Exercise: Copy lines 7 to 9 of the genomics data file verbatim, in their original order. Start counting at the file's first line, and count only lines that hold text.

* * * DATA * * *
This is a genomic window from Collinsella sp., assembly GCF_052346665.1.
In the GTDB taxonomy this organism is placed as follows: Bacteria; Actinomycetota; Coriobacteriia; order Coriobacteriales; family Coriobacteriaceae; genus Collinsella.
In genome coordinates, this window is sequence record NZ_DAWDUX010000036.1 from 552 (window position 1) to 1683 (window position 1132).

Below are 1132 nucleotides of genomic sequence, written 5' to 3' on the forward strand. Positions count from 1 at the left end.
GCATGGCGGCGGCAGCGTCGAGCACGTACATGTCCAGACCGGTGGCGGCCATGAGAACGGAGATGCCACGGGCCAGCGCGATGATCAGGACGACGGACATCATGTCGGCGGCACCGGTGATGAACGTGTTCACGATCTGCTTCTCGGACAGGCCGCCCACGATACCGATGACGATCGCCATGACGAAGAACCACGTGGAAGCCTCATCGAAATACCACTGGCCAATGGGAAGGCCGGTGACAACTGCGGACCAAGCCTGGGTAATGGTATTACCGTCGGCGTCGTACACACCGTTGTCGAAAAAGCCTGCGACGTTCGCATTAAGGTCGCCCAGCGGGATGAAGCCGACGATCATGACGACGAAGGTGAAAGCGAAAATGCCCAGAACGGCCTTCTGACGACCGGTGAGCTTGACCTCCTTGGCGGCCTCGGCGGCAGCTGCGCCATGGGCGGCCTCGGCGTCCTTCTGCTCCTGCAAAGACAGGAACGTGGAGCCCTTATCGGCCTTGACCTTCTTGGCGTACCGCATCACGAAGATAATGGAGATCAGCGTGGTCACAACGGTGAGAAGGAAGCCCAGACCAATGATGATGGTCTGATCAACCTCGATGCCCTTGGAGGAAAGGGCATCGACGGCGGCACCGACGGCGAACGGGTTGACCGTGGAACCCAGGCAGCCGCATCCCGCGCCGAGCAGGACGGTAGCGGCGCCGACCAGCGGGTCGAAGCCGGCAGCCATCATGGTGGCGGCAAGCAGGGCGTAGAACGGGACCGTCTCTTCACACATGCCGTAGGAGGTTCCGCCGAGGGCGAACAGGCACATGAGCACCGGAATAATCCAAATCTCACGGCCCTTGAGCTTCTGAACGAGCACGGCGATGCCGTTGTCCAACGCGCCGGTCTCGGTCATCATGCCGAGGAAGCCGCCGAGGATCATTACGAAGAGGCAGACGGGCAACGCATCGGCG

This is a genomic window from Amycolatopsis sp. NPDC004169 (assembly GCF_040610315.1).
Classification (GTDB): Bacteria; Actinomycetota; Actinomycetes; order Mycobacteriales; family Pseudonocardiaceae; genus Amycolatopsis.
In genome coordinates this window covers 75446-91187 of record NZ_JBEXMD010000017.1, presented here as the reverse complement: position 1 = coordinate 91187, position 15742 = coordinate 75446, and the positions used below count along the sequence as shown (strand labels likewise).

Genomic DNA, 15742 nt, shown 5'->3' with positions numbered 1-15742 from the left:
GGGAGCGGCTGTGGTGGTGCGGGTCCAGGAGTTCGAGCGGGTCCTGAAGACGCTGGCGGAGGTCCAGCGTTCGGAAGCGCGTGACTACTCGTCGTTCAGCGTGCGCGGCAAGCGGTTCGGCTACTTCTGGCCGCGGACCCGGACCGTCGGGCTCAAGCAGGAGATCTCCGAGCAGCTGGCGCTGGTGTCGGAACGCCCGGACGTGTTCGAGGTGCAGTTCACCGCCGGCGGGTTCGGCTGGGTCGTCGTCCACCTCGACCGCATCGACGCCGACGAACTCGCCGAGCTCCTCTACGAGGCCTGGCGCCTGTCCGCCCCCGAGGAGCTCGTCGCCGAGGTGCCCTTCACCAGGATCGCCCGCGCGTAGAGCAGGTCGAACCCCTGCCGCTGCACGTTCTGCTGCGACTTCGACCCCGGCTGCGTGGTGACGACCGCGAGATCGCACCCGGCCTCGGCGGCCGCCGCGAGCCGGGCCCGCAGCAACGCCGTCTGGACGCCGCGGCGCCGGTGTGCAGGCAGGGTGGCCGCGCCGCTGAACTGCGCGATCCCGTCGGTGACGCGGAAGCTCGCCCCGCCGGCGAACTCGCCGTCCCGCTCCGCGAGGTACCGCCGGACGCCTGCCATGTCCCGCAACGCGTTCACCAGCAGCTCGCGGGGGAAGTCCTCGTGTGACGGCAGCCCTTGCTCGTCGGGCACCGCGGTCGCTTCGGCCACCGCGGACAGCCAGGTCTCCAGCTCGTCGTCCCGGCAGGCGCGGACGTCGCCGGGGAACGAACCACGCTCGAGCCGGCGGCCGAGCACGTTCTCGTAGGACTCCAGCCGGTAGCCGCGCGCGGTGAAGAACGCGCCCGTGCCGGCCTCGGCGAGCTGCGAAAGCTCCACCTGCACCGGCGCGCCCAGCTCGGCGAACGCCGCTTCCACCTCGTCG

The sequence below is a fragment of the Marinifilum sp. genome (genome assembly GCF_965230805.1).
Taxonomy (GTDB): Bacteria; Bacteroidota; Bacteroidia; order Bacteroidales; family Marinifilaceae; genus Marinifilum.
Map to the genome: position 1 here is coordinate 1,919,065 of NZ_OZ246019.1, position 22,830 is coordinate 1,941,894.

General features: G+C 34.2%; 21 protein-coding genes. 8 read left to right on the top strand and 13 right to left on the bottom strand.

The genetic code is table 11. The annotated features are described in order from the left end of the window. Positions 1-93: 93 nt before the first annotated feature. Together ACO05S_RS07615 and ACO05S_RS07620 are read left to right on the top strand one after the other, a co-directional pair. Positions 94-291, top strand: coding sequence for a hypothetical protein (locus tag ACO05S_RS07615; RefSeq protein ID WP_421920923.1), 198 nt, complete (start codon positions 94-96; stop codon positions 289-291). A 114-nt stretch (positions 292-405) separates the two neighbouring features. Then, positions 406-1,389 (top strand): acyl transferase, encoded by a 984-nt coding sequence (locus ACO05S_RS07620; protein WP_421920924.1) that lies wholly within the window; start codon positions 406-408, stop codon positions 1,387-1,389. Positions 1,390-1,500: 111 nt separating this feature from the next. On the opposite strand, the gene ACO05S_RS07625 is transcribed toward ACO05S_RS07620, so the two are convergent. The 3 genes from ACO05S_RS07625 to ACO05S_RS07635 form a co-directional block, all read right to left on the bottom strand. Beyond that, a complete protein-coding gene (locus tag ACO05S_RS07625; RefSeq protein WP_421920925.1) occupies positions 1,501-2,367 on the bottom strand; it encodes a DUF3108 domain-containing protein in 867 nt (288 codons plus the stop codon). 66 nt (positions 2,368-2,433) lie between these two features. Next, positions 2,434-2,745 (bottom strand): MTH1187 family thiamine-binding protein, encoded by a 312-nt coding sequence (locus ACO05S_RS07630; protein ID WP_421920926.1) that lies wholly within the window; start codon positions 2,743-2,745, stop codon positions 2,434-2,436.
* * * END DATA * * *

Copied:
Classification (GTDB): Bacteria; Actinomycetota; Actinomycetes; order Mycobacteriales; family Pseudonocardiaceae; genus Amycolatopsis.
In genome coordinates this window covers 75446-91187 of record NZ_JBEXMD010000017.1, presented here as the reverse complement: position 1 = coordinate 91187, position 15742 = coordinate 75446, and the positions used below count along the sequence as shown (strand labels likewise).

Genomic DNA, 15742 nt, shown 5'->3' with positions numbered 1-15742 from the left: